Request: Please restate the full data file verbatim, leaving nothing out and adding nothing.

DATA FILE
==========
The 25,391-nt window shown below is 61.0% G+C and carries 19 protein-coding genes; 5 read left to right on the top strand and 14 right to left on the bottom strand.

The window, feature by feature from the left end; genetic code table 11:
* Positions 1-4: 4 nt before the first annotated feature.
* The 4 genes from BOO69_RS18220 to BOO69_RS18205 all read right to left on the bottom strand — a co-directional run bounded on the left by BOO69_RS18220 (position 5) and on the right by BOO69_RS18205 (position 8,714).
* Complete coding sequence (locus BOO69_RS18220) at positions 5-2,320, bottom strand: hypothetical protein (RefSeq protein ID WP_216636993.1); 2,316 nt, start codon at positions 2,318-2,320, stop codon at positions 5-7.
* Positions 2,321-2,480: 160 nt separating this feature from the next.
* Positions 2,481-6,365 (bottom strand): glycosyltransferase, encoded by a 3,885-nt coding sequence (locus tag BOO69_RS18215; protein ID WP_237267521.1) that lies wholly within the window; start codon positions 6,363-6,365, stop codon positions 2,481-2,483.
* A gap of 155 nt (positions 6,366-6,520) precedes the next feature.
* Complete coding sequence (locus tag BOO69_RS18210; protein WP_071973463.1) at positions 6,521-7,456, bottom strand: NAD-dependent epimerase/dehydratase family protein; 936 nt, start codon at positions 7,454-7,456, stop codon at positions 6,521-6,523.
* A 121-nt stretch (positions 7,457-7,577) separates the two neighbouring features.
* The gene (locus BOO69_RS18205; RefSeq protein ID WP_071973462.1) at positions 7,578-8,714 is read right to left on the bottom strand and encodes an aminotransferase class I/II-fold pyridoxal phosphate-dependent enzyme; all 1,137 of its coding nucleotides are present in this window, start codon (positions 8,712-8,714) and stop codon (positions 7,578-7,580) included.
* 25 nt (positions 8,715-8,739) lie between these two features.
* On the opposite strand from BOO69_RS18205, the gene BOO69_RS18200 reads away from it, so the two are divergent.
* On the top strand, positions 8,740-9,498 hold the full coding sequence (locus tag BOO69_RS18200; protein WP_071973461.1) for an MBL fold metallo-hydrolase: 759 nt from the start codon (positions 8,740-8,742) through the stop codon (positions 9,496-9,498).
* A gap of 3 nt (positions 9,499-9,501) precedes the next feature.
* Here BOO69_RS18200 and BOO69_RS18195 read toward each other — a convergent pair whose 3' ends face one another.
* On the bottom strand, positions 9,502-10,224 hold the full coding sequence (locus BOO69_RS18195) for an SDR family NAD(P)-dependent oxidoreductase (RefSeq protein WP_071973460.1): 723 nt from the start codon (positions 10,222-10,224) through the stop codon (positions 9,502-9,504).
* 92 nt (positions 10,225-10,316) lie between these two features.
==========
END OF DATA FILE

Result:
The 25,391-nt window shown below is 61.0% G+C and carries 19 protein-coding genes; 5 read left to right on the top strand and 14 right to left on the bottom strand.

The window, feature by feature from the left end; genetic code table 11:
* Positions 1-4: 4 nt before the first annotated feature.
* The 4 genes from BOO69_RS18220 to BOO69_RS18205 all read right to left on the bottom strand — a co-directional run bounded on the left by BOO69_RS18220 (position 5) and on the right by BOO69_RS18205 (position 8,714).
* Complete coding sequence (locus BOO69_RS18220) at positions 5-2,320, bottom strand: hypothetical protein (RefSeq protein ID WP_216636993.1); 2,316 nt, start codon at positions 2,318-2,320, stop codon at positions 5-7.
* Positions 2,321-2,480: 160 nt separating this feature from the next.
* Positions 2,481-6,365 (bottom strand): glycosyltransferase, encoded by a 3,885-nt coding sequence (locus tag BOO69_RS18215; protein ID WP_237267521.1) that lies wholly within the window; start codon positions 6,363-6,365, stop codon positions 2,481-2,483.
* A gap of 155 nt (positions 6,366-6,520) precedes the next feature.
* Complete coding sequence (locus tag BOO69_RS18210; protein WP_071973463.1) at positions 6,521-7,456, bottom strand: NAD-dependent epimerase/dehydratase family protein; 936 nt, start codon at positions 7,454-7,456, stop codon at positions 6,521-6,523.
* A 121-nt stretch (positions 7,457-7,577) separates the two neighbouring features.
* The gene (locus BOO69_RS18205; RefSeq protein ID WP_071973462.1) at positions 7,578-8,714 is read right to left on the bottom strand and encodes an aminotransferase class I/II-fold pyridoxal phosphate-dependent enzyme; all 1,137 of its coding nucleotides are present in this window, start codon (positions 8,712-8,714) and stop codon (positions 7,578-7,580) included.
* 25 nt (positions 8,715-8,739) lie between these two features.
* On the opposite strand from BOO69_RS18205, the gene BOO69_RS18200 reads away from it, so the two are divergent.
* On the top strand, positions 8,740-9,498 hold the full coding sequence (locus tag BOO69_RS18200; protein WP_071973461.1) for an MBL fold metallo-hydrolase: 759 nt from the start codon (positions 8,740-8,742) through the stop codon (positions 9,496-9,498).
* A gap of 3 nt (positions 9,499-9,501) precedes the next feature.
* Here BOO69_RS18200 and BOO69_RS18195 read toward each other — a convergent pair whose 3' ends face one another.
* On the bottom strand, positions 9,502-10,224 hold the full coding sequence (locus BOO69_RS18195) for an SDR family NAD(P)-dependent oxidoreductase (RefSeq protein WP_071973460.1): 723 nt from the start codon (positions 10,222-10,224) through the stop codon (positions 9,502-9,504).
* 92 nt (positions 10,225-10,316) lie between these two features.